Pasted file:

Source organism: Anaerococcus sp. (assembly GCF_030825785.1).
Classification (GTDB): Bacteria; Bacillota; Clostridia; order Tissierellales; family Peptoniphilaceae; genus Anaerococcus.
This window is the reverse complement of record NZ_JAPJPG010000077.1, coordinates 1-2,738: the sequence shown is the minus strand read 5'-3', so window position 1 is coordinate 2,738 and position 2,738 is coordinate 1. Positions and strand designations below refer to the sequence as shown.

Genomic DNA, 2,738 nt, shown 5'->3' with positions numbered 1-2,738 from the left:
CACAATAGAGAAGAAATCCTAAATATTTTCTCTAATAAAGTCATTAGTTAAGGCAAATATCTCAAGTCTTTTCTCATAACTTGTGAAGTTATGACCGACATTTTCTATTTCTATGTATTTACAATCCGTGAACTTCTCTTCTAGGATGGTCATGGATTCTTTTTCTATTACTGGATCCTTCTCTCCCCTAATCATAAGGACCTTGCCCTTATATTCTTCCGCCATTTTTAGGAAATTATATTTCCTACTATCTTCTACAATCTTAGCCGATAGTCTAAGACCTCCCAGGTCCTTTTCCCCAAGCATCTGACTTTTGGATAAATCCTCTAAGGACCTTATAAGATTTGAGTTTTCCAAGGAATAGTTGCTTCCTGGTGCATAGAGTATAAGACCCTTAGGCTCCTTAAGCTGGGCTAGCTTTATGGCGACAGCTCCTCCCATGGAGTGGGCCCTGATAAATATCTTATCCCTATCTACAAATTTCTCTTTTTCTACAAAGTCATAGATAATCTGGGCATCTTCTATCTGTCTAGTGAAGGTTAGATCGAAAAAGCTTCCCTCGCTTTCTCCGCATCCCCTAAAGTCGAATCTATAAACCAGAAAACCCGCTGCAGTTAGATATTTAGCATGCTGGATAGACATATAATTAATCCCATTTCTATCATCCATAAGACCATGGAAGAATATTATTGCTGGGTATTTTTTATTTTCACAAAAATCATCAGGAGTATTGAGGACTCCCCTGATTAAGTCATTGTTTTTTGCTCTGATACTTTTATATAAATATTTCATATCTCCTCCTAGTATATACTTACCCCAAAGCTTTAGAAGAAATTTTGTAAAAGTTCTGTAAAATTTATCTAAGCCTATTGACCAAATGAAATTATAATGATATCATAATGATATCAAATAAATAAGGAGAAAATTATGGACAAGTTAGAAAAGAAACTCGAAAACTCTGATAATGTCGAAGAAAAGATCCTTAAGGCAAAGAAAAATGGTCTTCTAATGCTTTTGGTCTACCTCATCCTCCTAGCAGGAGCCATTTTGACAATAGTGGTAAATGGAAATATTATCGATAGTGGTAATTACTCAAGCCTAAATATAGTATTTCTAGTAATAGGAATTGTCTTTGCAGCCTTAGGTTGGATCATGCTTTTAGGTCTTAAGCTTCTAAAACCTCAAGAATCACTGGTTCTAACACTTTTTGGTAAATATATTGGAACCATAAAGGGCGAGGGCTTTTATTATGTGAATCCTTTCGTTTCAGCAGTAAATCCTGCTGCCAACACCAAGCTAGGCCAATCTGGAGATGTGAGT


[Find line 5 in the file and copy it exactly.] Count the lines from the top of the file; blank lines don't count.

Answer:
CACAATAGAGAAGAAATCCTAAATATTTTCTCTAATAAAGTCATTAGTTAAGGCAAATATCTCAAGTCTTTTCTCATAACTTGTGAAGTTATGACCGACATTTTCTATTTCTATGTATTTACAATCCGTGAACTTCTCTTCTAGGATGGTCATGGATTCTTTTTCTATTACTGGATCCTTCTCTCCCCTAATCATAAGGACCTTGCCCTTATATTCTTCCGCCATTTTTAGGAAATTATATTTCCTACTATCTTCTACAATCTTAGCCGATAGTCTAAGACCTCCCAGGTCCTTTTCCCCAAGCATCTGACTTTTGGATAAATCCTCTAAGGACCTTATAAGATTTGAGTTTTCCAAGGAATAGTTGCTTCCTGGTGCATAGAGTATAAGACCCTTAGGCTCCTTAAGCTGGGCTAGCTTTATGGCGACAGCTCCTCCCATGGAGTGGGCCCTGATAAATATCTTATCCCTATCTACAAATTTCTCTTTTTCTACAAAGTCATAGATAATCTGGGCATCTTCTATCTGTCTAGTGAAGGTTAGATCGAAAAAGCTTCCCTCGCTTTCTCCGCATCCCCTAAAGTCGAATCTATAAACCAGAAAACCCGCTGCAGTTAGATATTTAGCATGCTGGATAGACATATAATTAATCCCATTTCTATCATCCATAAGACCATGGAAGAATATTATTGCTGGGTATTTTTTATTTTCACAAAAATCATCAGGAGTATTGAGGACTCCCCTGATTAAGTCATTGTTTTTTGCTCTGATACTTTTATATAAATATTTCATATCTCCTCCTAGTATATACTTACCCCAAAGCTTTAGAAGAAATTTTGTAAAAGTTCTGTAAAATTTATCTAAGCCTATTGACCAAATGAAATTATAATGATATCATAATGATATCAAATAAATAAGGAGAAAATTATGGACAAGTTAGAAAAGAAACTCGAAAACTCTGATAATGTCGAAGAAAAGATCCTTAAGGCAAAGAAAAATGGTCTTCTAATGCTTTTGGTCTACCTCATCCTCCTAGCAGGAGCCATTTTGACAATAGTGGTAAATGGAAATATTATCGATAGTGGTAATTACTCAAGCCTAAATATAGTATTTCTAGTAATAGGAATTGTCTTTGCAGCCTTAGGTTGGATCATGCTTTTAGGTCTTAAGCTTCTAAAACCTCAAGAATCACTGGTTCTAACACTTTTTGGTAAATATATTGGAACCATAAAGGGCGAGGGCTTTTATTATGTGAATCCTTTCGTTTCAGCAGTAAATCCTGCTGCCAACACCAAGCTAGGCCAATCTGGAGATGTGAGT